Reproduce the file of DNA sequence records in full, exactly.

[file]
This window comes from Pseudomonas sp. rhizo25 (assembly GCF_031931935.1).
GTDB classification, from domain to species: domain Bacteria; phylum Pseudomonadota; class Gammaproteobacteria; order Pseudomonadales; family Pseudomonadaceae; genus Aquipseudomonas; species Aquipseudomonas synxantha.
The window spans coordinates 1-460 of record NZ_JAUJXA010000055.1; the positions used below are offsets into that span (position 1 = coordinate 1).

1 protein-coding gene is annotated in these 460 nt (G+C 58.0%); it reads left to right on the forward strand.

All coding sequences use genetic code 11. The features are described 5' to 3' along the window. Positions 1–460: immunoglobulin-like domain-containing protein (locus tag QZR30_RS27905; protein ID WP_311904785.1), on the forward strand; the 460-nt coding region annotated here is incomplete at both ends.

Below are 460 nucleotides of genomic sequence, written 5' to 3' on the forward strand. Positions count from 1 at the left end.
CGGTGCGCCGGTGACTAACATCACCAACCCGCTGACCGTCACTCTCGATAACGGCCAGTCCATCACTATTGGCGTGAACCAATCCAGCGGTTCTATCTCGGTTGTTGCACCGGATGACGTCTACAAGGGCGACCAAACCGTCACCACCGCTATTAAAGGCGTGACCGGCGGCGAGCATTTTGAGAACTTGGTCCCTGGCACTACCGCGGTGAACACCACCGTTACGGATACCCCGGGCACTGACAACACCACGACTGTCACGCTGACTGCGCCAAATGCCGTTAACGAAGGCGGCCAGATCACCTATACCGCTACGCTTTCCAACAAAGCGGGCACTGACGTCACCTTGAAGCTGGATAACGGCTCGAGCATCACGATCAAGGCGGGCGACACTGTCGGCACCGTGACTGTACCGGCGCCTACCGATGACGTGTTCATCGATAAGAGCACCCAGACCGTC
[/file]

This window comes from Pseudomonas sp. rhizo25 (assembly GCF_031931935.1).
GTDB classification, from domain to species: domain Bacteria; phylum Pseudomonadota; class Gammaproteobacteria; order Pseudomonadales; family Pseudomonadaceae; genus Aquipseudomonas; species Aquipseudomonas synxantha.
The window spans coordinates 1-460 of record NZ_JAUJXA010000055.1; the positions used below are offsets into that span (position 1 = coordinate 1).

1 protein-coding gene is annotated in these 460 nt (G+C 58.0%); it reads left to right on the forward strand.

All coding sequences use genetic code 11. The features are described 5' to 3' along the window. Positions 1–460: immunoglobulin-like domain-containing protein (locus tag QZR30_RS27905; protein ID WP_311904785.1), on the forward strand; the 460-nt coding region annotated here is incomplete at both ends.

Below are 460 nucleotides of genomic sequence, written 5' to 3' on the forward strand. Positions count from 1 at the left end.
CGGTGCGCCGGTGACTAACATCACCAACCCGCTGACCGTCACTCTCGATAACGGCCAGTCCATCACTATTGGCGTGAACCAATCCAGCGGTTCTATCTCGGTTGTTGCACCGGATGACGTCTACAAGGGCGACCAAACCGTCACCACCGCTATTAAAGGCGTGACCGGCGGCGAGCATTTTGAGAACTTGGTCCCTGGCACTACCGCGGTGAACACCACCGTTACGGATACCCCGGGCACTGACAACACCACGACTGTCACGCTGACTGCGCCAAATGCCGTTAACGAAGGCGGCCAGATCACCTATACCGCTACGCTTTCCAACAAAGCGGGCACTGACGTCACCTTGAAGCTGGATAACGGCTCGAGCATCACGATCAAGGCGGGCGACACTGTCGGCACCGTGACTGTACCGGCGCCTACCGATGACGTGTTCATCGATAAGAGCACCCAGACCGTC